I was reading an article in FiveThirtyEight a few months back which described the NBA as one of the most lopsided leagues in North America. By that it meant that the same teams tended to be successful, and you could come close to predicting which teams were likely to win a championship before the season even started.

Second on that list was the MLB. When you look across the MLB it's very easy to identify a handful of power-houses who usually do well, and then half the league who is written off from the very start.

Logically speaking, this seems to be a major problem because the entire league becomes more about which owner has the most money, and less about which team is actually managed and performs the best.

So why is it exactly that the MLB hasn't implemented a salary cap yet?

3 Answers 3


The owners would implement a salary cap in a New York Minute if they had the opportunity. The players, however, would not agree, and because MLB is so successful monetarily even without one, and also has one of the most powerful players unions, the owners don't have the power to force it on them. It's not hard to find articles about how the MLB owners would like a salary cap and the MLBPA refuses; see this one, this one,

Why is that? Because a salary cap is not intended to create parity. The primary function of a salary cap is to reduce player salaries, or at least keep them from escalating too quickly. Salary caps reduce the maximum a player can earn - either directly (NBA-style) or indirectly (NFL style) by simply reducing the total amount a team may spend on salaries.

The problem with MLB being uncapped (particularly pre-recent luxury tax rules) was that player contracts simply escalated as new owners came in and decided to spend a lot. That escalation was not necessarily related to total income of the league. NFL and NHL, and to a lesser extent NBA (which is a softer cap closer to MLB's current system) have direct ties between revenue and player salaries - which mean you can't have player salaries escalate dramatically, unless the total revenue for the league is very high.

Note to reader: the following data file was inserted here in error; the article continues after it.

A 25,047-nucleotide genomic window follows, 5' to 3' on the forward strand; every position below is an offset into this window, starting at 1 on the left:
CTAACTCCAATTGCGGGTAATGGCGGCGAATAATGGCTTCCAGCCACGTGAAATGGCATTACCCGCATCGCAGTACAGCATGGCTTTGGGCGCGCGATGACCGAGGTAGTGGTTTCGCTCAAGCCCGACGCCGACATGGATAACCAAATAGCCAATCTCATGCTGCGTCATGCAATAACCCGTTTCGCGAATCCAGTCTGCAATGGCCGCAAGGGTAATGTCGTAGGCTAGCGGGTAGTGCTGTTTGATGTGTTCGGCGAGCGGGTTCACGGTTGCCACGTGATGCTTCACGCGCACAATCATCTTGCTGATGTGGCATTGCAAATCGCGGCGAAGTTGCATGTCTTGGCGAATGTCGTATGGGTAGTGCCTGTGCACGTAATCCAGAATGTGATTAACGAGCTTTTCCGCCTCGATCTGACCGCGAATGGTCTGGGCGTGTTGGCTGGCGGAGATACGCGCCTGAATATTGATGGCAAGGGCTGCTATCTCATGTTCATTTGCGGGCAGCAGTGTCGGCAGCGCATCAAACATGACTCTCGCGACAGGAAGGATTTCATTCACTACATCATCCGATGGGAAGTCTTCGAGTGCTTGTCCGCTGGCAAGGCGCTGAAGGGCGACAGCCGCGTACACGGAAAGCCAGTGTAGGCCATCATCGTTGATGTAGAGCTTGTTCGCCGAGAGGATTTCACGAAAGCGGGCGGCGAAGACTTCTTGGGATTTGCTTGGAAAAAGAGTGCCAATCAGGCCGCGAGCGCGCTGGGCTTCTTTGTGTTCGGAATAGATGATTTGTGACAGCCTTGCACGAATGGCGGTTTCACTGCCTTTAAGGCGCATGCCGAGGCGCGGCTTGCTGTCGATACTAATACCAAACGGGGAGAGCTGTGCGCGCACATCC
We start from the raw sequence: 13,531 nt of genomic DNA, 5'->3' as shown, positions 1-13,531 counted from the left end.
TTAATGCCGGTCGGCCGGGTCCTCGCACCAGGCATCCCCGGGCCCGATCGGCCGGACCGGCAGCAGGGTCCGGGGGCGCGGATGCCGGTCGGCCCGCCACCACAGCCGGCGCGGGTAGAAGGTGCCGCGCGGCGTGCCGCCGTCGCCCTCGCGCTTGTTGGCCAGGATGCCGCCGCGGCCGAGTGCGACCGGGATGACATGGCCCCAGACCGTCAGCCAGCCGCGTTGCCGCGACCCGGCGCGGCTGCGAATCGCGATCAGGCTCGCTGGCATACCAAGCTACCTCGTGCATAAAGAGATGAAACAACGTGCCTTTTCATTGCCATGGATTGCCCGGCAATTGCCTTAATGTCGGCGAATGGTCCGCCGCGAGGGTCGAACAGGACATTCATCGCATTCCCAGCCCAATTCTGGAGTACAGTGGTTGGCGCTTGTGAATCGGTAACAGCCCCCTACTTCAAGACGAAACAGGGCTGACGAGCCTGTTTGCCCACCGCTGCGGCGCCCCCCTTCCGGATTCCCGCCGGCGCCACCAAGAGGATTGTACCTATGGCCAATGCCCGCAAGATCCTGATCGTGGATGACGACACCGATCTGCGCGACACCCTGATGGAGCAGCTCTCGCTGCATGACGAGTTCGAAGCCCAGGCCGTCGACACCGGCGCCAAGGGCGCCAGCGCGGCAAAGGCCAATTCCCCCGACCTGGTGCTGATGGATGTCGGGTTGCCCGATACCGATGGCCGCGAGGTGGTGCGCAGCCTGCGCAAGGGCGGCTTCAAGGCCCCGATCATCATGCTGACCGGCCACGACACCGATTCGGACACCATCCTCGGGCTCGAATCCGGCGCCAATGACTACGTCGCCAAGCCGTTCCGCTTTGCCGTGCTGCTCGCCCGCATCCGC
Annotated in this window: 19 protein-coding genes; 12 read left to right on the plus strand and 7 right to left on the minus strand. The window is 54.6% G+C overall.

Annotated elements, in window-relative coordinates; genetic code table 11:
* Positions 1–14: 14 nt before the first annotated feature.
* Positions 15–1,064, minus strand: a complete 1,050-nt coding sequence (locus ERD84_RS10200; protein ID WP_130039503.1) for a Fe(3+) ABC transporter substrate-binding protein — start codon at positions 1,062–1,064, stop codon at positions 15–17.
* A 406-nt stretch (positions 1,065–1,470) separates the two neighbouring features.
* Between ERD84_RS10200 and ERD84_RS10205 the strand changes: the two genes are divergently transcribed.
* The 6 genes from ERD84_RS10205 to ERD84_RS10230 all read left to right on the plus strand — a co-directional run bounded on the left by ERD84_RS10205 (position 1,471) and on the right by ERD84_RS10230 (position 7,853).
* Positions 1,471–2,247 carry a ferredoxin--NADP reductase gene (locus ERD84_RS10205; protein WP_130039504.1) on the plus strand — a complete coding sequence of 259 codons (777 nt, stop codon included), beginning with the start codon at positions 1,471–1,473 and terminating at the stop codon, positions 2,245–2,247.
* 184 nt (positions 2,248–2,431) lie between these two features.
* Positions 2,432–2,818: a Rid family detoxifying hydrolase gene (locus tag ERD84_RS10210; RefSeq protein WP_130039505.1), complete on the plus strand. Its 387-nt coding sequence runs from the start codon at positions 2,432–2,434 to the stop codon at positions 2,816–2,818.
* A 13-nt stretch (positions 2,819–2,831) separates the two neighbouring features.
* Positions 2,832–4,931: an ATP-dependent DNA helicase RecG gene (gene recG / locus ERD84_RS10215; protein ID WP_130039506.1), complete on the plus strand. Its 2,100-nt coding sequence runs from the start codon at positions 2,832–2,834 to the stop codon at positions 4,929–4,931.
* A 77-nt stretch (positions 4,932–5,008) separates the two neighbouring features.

Look at the following chart of post-1994 strike revenue vs. player salaries:

MLB Revenues/Salaries

While the two lines trend together over the long term, there are some regions that are very different - particularly in 2001-2004 and 2008-2012 where player salaries were well above the trend line compared to the MLB revenue. Some of the major CBA changes were in direct result of these differences. Note that the latest CBA seems to have finally had enough impact that the players' line is below the MLB line for the first time since 1998.

A full salary cap would guarantee it stayed below or on the trend line. Hence why the owners - who are almost all businessmen who want to run a successful business, Jerry Reinsdorf aside - want a full salary cap. And conversely, the MLBPA would prefer not to have one, so salaries can be higher thanks to free market bidding.

One note about the NBA: Because of the NBA's very ... odd ... salary cap, it actually has less fairness. That's because Lebron-type players are badly underpaid due to the player-salary limit. NFL and NHL style salary caps are much more fair in terms of evening out competition. They also reward good front offices though - which is probably why they have fewer 'new winners' compared to the MLB. They also have less trading than the MLB of future talent for now talent, meaning that teams like the Rays, the Royals, the A's, etc. can grow on relatively small salaries by trading their good players away for future prospects who will be much cheaper. MLB also has a far more limited salary structure for newer players - most players play three full seasons for almost nothing and three more at very low rates before becoming free agents, as opposed to the NFL (rookie salaries are limited, but far less so than MLB) or NBA.

  • But the league will pretend a salary cap is about parity.
    – paparazzo
    Feb 10, 2016 at 21:17

Simple answer, the MLB and the MLBPA don't want a salary cap. It isn't proven that a salary cap would make things any more competitive. In terms of data, in the NBA for example, it has seemed to make things slightly less competitive.

In the past 30 years, 19 different teams have won the World Series. In comparison, only 14 different teams won the NFL Super Bowl, 13 won the NHL Stanley Cup and 8 won the NBA championship in that same time frame.